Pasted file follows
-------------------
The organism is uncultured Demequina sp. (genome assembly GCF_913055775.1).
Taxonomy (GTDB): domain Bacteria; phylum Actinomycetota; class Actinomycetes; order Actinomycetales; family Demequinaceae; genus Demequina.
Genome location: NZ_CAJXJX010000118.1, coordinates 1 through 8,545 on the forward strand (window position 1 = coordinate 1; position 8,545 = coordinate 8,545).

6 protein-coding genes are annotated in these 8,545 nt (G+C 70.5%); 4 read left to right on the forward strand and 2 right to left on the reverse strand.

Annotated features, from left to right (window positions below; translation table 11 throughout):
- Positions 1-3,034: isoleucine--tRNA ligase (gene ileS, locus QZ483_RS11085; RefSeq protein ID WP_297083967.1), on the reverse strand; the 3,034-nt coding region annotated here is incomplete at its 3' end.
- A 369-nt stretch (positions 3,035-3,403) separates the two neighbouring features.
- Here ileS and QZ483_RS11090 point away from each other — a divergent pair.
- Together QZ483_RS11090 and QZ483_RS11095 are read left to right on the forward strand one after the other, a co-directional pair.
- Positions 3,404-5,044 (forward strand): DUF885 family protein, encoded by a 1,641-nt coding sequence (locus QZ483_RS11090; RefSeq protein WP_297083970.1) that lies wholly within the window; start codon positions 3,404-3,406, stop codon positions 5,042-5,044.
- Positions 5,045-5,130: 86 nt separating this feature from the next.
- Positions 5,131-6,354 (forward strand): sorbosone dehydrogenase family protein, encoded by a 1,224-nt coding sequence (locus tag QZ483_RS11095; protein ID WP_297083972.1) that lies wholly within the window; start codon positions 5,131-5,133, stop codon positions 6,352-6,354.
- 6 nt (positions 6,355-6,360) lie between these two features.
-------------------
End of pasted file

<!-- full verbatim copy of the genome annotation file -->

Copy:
The organism is uncultured Demequina sp. (genome assembly GCF_913055775.1).
Taxonomy (GTDB): domain Bacteria; phylum Actinomycetota; class Actinomycetes; order Actinomycetales; family Demequinaceae; genus Demequina.
Genome location: NZ_CAJXJX010000118.1, coordinates 1 through 8,545 on the forward strand (window position 1 = coordinate 1; position 8,545 = coordinate 8,545).

6 protein-coding genes are annotated in these 8,545 nt (G+C 70.5%); 4 read left to right on the forward strand and 2 right to left on the reverse strand.

Annotated features, from left to right (window positions below; translation table 11 throughout):
- Positions 1-3,034: isoleucine--tRNA ligase (gene ileS, locus QZ483_RS11085; RefSeq protein ID WP_297083967.1), on the reverse strand; the 3,034-nt coding region annotated here is incomplete at its 3' end.
- A 369-nt stretch (positions 3,035-3,403) separates the two neighbouring features.
- Here ileS and QZ483_RS11090 point away from each other — a divergent pair.
- Together QZ483_RS11090 and QZ483_RS11095 are read left to right on the forward strand one after the other, a co-directional pair.
- Positions 3,404-5,044 (forward strand): DUF885 family protein, encoded by a 1,641-nt coding sequence (locus QZ483_RS11090; RefSeq protein WP_297083970.1) that lies wholly within the window; start codon positions 3,404-3,406, stop codon positions 5,042-5,044.
- Positions 5,045-5,130: 86 nt separating this feature from the next.
- Positions 5,131-6,354 (forward strand): sorbosone dehydrogenase family protein, encoded by a 1,224-nt coding sequence (locus tag QZ483_RS11095; protein ID WP_297083972.1) that lies wholly within the window; start codon positions 5,131-5,133, stop codon positions 6,352-6,354.
- 6 nt (positions 6,355-6,360) lie between these two features.